–once again, avoid biases. These passages will sometimes come from recent literature and articulate a viewpoint. Your goal is to analyze how the author constructs the argument, not describe your own stance on the issue. That much is obvious, but you may find it hard to craft an effective essay when you disagree with the author. You might even practice with passages that indicate an unpopular view just to get over your mental block.
Student Study Tips for the New Math Section
-overall, the new SAT will test more difficult concepts but with more straightforward presentations. There will be fewer tricky questions and more emphasis on understanding what a long scenario question is asking for and how to get to the answer.
-the critical focus should be on identifying your weak points and drilling those skills. If you’re weak in algebra, you need to do a lot of algebra problems.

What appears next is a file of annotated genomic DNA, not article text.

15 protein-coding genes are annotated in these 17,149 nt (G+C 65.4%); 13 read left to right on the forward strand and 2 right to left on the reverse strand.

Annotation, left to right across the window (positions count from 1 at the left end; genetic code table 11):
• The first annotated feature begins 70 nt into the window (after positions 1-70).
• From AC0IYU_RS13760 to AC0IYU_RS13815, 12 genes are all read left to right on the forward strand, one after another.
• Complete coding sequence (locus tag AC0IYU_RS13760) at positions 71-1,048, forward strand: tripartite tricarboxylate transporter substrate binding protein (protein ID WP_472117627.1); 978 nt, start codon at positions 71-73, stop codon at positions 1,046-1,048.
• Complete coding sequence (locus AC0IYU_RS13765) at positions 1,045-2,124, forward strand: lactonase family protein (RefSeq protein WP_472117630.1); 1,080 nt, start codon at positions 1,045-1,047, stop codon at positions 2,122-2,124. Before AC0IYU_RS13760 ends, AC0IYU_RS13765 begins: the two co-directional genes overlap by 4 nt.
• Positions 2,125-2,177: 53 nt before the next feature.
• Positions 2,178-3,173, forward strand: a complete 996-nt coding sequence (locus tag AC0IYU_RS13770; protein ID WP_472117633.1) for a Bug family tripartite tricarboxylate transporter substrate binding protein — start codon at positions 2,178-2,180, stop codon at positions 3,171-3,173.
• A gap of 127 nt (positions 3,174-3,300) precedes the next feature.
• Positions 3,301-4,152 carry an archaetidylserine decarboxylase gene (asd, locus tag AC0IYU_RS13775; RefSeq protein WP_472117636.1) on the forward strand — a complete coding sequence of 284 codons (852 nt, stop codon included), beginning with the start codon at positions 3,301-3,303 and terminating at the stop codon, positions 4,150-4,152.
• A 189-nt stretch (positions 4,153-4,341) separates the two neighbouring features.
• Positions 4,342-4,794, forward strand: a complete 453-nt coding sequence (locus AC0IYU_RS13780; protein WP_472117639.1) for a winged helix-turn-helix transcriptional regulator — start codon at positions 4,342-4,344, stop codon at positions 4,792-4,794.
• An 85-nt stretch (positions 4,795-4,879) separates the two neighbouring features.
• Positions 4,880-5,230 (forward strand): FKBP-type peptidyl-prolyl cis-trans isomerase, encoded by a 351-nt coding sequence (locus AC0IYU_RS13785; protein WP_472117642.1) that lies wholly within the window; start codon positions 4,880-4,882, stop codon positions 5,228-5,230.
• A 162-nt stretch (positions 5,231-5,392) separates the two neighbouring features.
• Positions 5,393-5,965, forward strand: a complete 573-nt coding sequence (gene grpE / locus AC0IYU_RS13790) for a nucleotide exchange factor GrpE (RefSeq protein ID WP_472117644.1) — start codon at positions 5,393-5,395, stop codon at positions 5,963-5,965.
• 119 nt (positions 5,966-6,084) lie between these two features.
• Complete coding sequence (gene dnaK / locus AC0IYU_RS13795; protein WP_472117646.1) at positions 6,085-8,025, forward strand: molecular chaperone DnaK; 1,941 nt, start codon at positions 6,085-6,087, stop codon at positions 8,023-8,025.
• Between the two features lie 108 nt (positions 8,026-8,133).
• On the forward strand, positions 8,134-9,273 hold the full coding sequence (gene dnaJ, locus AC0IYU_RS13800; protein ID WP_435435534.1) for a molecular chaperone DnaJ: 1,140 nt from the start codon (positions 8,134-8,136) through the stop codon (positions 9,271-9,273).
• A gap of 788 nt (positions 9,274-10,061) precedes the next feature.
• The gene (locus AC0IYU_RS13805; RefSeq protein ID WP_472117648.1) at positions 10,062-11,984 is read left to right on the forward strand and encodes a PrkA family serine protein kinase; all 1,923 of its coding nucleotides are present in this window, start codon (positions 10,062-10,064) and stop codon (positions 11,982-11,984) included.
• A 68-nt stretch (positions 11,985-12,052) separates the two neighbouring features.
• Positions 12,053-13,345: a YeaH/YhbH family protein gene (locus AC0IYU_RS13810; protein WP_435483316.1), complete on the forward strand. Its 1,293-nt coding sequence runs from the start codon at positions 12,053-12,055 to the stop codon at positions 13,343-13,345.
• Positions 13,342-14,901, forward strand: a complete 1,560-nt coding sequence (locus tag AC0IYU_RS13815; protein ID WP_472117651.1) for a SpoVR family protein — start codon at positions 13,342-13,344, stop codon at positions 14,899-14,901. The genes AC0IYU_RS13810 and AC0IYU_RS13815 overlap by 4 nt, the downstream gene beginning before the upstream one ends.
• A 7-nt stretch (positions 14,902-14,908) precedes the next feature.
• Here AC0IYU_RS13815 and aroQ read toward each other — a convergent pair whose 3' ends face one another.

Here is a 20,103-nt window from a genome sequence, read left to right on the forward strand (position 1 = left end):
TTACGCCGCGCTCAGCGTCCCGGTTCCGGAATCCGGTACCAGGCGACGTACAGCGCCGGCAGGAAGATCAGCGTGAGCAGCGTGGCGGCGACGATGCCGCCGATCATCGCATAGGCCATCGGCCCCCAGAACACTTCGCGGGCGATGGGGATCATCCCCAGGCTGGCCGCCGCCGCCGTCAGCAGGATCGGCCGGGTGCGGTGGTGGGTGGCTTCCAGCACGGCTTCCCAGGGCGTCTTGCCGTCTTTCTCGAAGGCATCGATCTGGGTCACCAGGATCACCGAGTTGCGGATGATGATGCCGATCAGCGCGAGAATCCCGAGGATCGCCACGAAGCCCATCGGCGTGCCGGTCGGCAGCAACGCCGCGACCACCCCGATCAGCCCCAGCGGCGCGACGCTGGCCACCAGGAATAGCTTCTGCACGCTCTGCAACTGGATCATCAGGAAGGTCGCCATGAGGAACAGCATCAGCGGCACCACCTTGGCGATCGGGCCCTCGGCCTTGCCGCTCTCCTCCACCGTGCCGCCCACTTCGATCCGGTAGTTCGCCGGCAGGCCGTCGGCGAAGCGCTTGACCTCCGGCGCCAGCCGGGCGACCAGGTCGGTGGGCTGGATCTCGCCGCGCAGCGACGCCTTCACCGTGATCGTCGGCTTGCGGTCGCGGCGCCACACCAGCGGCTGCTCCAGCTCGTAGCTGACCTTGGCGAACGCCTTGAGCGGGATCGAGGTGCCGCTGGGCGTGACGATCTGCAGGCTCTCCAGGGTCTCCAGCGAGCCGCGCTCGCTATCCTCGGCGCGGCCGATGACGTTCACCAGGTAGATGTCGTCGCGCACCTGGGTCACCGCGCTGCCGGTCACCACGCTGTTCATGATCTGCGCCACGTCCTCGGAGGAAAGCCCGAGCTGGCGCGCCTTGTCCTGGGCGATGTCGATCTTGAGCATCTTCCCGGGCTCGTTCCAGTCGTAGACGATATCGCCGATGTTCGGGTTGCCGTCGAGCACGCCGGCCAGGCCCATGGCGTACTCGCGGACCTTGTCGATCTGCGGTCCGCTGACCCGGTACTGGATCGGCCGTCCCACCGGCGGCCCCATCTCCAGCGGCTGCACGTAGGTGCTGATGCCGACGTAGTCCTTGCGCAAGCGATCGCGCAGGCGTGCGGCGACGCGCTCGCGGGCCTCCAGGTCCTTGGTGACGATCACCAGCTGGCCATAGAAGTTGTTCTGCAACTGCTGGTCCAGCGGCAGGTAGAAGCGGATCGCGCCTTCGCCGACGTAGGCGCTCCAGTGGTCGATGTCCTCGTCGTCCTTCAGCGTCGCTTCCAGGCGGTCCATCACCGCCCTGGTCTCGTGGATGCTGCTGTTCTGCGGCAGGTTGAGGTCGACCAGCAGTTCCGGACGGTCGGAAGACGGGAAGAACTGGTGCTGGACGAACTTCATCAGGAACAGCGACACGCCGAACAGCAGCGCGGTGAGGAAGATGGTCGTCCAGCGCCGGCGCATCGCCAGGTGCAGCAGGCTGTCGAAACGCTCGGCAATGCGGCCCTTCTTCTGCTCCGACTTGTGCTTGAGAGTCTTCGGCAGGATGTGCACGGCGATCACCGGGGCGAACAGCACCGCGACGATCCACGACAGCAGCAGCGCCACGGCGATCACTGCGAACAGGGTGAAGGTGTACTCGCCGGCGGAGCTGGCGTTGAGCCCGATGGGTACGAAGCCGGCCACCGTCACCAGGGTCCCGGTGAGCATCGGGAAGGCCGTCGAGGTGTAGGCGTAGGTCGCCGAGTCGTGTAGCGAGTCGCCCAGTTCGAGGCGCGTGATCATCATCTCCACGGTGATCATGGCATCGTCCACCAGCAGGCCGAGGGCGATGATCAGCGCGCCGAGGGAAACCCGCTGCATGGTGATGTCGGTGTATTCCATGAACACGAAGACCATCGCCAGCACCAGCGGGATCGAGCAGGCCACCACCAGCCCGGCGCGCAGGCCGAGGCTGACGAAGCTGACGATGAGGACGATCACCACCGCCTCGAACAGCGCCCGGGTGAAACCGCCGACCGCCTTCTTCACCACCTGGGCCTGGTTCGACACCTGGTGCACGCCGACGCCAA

–don’t be worried by the no-calculator section. You’ll always be able to solve these questions in a straightforward way, and often a calculator will actually slow you down.
SAT Essay Scoring Rubric
Reproduced in this section is the rubric that two scorers will use to assess your essay. Each scorer will assign a score of 1–4 in each of three categories: Reading, Analysis, and Writing. These scores will be added together to give you a 2–8 score on each of the three dimensions. Recall that these scores aren’t combined with each other or with other scores on the SAT.